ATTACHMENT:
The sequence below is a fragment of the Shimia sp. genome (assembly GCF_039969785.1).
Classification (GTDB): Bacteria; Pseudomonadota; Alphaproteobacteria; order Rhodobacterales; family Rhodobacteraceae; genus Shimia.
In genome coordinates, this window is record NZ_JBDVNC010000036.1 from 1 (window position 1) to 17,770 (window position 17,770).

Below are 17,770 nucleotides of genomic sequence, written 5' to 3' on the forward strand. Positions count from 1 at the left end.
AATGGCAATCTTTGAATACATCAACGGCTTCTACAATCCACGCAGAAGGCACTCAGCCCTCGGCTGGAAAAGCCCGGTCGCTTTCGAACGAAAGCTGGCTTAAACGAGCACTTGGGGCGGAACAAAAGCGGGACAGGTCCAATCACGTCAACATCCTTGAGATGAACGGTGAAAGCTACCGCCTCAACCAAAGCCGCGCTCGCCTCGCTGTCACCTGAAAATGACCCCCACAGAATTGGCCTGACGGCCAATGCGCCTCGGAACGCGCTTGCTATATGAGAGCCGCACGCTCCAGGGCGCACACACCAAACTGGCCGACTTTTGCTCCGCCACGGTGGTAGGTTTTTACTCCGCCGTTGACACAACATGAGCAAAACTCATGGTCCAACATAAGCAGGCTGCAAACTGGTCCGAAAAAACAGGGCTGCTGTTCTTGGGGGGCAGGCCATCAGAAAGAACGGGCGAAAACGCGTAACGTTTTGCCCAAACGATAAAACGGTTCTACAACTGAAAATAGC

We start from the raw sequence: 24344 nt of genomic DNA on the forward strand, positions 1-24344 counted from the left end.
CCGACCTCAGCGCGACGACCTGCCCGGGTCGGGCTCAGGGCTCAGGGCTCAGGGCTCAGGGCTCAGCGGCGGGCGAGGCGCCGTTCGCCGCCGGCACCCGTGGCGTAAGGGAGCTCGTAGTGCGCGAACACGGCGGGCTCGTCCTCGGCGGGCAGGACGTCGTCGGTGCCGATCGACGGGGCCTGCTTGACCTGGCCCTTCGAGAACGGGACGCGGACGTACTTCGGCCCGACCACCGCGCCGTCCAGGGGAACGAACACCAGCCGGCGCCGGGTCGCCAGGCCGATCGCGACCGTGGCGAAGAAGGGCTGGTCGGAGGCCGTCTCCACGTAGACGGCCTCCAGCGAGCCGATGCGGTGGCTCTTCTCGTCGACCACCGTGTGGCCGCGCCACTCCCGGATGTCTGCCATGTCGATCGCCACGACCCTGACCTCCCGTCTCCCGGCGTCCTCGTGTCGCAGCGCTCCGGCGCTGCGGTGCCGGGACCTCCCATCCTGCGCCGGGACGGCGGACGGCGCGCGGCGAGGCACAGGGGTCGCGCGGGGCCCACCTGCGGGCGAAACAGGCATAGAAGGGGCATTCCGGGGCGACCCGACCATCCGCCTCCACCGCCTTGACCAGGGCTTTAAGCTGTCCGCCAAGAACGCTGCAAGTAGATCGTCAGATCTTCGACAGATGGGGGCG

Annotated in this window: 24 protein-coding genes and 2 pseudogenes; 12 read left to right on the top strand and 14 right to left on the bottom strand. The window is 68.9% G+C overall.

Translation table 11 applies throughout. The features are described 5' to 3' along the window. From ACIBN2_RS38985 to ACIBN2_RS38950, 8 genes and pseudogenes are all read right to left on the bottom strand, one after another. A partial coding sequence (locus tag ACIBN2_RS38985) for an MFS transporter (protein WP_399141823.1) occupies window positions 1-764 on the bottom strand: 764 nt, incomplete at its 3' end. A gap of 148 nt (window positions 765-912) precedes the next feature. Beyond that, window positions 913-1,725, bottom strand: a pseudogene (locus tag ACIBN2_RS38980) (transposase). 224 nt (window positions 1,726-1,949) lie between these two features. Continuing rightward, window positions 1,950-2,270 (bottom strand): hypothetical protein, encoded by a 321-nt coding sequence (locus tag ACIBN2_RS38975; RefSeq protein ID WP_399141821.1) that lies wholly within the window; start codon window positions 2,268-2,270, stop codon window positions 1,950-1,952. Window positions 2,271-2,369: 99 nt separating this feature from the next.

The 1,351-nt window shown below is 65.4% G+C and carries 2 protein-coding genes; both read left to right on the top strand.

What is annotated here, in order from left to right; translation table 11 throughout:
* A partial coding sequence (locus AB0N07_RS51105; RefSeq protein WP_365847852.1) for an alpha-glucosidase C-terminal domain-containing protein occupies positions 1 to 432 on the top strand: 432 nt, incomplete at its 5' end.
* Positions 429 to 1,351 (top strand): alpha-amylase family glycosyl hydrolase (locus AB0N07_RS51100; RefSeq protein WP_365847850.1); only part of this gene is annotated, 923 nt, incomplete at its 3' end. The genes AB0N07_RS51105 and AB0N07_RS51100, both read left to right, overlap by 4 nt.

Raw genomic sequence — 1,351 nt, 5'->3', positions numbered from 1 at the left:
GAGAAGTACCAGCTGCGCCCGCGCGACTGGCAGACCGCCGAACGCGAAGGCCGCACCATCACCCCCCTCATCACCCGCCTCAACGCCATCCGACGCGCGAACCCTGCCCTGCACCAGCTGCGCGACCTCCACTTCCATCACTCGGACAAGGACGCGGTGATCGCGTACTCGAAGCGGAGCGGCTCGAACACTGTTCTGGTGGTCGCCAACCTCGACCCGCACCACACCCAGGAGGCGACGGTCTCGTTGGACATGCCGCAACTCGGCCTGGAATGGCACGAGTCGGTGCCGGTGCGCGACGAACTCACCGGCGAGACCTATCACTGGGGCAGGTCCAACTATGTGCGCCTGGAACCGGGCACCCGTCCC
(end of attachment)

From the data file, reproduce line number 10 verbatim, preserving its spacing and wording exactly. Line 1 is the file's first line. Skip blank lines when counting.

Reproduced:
The 1,351-nt window shown below is 65.4% G+C and carries 2 protein-coding genes; both read left to right on the top strand.